It was opposite day at AT&T Park on Tuesday night. The San Francisco Giants and Cincinnati Reds switched places in the second game of a doubleheader because of issues rescheduling a rained-out game from earlier this season at Great American Ball Park in Cincy. The Giants wore road grays at home and batted first, as the visiting team usually does. The Reds wore their home uniforms (or at least white pants with red alternate jerseys) and had the advantage of getting last ups at the plate.
The Reds came to bat in the ninth inning trying to become the first team ever to get a walkoff victory on the road. But Giants closer Sergio Romo shut them down and spared everybody further awkward confusion in a 5-3 victory for San Francisco — which also happened to be the 1,500th career win for manager Bruce Bochy.
Perhaps the road grays made a difference for the Giants, because Reds had outscored them 34-6 in sweeping the first five games of the season series, including a 9-3 beating in Game 1 on Tuesday afternoon, when both sides wore their usual uniforms.
It must have been awkward in person, but it also made for strange TV watching, as you had to continually remind yourself which team was the home team. Bewildering scenarios came to mind like, "Why is Manny Parra pitching the ninth with a two-run lead for the Reds? Where's Aroldis Chapman? ... Oh, wait. The Giants are leading. And it's the top of the ninth, not the bottom."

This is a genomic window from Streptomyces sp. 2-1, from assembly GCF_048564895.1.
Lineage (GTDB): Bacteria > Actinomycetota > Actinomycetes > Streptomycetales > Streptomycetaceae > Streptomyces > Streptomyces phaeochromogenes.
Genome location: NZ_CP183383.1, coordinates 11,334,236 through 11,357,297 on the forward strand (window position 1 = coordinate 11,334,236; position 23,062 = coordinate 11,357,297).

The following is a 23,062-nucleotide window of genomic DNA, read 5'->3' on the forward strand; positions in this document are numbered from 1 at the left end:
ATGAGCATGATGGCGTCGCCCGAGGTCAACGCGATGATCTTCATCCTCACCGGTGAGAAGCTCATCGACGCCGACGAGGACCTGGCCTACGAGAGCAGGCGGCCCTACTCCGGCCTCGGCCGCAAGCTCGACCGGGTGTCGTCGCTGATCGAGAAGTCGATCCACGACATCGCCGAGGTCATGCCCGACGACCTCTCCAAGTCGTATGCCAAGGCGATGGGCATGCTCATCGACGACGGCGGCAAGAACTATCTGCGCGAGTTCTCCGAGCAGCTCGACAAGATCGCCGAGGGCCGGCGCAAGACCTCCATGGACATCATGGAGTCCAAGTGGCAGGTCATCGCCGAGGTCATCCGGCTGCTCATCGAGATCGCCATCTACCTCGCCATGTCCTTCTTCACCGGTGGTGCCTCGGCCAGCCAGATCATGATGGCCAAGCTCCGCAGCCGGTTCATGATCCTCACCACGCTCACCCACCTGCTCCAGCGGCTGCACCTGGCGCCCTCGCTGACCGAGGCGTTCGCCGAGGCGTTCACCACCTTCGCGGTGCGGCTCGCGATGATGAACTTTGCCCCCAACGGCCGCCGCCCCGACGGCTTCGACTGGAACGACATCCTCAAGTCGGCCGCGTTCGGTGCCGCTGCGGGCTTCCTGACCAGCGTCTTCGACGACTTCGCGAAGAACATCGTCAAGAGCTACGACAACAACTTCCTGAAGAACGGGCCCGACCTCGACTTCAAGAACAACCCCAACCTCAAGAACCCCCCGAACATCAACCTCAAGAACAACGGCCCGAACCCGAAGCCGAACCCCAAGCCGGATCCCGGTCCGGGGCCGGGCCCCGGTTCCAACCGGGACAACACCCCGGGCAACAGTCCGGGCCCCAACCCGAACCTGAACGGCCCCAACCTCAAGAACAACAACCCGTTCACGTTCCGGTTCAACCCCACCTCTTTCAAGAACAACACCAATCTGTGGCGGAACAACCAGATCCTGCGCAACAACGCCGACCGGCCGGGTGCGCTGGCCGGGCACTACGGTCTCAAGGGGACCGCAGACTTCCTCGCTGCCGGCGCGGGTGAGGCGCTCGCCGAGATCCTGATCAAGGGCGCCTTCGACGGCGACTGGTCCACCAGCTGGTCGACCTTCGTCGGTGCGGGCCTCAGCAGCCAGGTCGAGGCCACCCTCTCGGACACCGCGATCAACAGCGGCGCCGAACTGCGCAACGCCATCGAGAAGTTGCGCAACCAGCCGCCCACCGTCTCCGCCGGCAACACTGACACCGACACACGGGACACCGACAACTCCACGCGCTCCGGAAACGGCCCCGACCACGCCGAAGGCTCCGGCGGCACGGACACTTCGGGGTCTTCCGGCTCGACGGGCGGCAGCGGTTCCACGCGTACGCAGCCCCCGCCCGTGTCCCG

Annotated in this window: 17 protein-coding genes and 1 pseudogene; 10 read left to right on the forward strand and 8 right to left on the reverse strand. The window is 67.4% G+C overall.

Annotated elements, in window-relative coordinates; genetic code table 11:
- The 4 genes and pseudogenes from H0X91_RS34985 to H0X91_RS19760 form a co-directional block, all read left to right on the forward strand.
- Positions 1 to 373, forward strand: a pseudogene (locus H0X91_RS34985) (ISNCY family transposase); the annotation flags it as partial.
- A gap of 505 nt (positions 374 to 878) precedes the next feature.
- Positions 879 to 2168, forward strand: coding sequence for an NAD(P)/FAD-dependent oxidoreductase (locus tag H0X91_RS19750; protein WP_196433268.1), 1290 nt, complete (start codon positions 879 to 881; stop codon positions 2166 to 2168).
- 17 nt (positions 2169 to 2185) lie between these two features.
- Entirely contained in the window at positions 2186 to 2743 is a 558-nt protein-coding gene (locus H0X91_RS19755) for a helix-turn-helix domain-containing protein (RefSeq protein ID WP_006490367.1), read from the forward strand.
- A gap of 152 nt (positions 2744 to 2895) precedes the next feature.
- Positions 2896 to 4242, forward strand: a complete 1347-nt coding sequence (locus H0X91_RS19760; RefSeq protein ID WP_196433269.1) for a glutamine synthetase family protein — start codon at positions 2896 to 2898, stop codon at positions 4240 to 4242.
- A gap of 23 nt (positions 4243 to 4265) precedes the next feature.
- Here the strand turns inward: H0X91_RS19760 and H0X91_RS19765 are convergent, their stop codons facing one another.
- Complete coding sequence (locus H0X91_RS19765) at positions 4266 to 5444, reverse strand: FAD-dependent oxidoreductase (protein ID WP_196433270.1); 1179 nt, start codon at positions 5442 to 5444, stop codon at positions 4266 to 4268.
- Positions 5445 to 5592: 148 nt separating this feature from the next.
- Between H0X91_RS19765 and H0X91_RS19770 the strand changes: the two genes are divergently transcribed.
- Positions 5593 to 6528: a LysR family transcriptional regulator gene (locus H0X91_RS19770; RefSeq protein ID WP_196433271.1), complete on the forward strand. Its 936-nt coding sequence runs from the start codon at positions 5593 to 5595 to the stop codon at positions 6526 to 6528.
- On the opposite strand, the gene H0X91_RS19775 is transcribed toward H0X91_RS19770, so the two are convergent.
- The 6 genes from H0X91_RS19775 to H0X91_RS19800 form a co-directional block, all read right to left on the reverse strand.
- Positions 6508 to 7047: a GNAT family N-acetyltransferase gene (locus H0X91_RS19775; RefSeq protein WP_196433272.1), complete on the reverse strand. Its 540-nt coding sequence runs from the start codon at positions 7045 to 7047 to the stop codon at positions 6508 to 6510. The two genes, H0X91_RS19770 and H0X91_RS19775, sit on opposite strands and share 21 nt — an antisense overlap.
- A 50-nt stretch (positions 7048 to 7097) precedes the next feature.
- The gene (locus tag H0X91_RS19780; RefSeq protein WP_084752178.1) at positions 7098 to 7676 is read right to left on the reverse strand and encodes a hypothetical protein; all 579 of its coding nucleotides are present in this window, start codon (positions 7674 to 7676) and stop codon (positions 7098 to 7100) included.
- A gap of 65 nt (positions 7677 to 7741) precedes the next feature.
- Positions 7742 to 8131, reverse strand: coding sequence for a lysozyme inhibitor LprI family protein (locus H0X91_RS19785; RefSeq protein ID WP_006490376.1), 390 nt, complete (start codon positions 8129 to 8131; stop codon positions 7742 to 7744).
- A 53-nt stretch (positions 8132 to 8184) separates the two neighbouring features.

Here's the kicker, too, with Andrew Baggarly of CSN Bay Area referring to Giants pitcher Barry Zito in this tweet:
Zito won't get the W tonight. But it wouldn't have counted as a road win anyway, officially. This is a home game for Giants in the stats.
— Andrew Baggarly (@CSNBaggs) July 24, 2013
"A home game for the Giants in the stats," even though they played as the road team. OK. So the Giants will get 82 home games this season, and the Reds 80, with everyone else getting 81 (assuming every game on the schedule is played). It's very upsetting for this stat to not be uniform! So to speak.
It was common sense for the Giants and Reds to agree to play the game in San Francisco, however. It saved everybody involved two cross-country plane rides on some future day off. And it makes sense that Major League Baseball would try to preserve an aspect of home-field advantage for the Reds by giving them the last at-bat.
The only thing that really lacks sense is making the Giants play in the road uniforms. What difference does the laundry make? MLB is very rigid about the uniforms. It's too much like the NFL in that regard. Unbalanced home-road schedules, OK. But dress correctly for the occasion!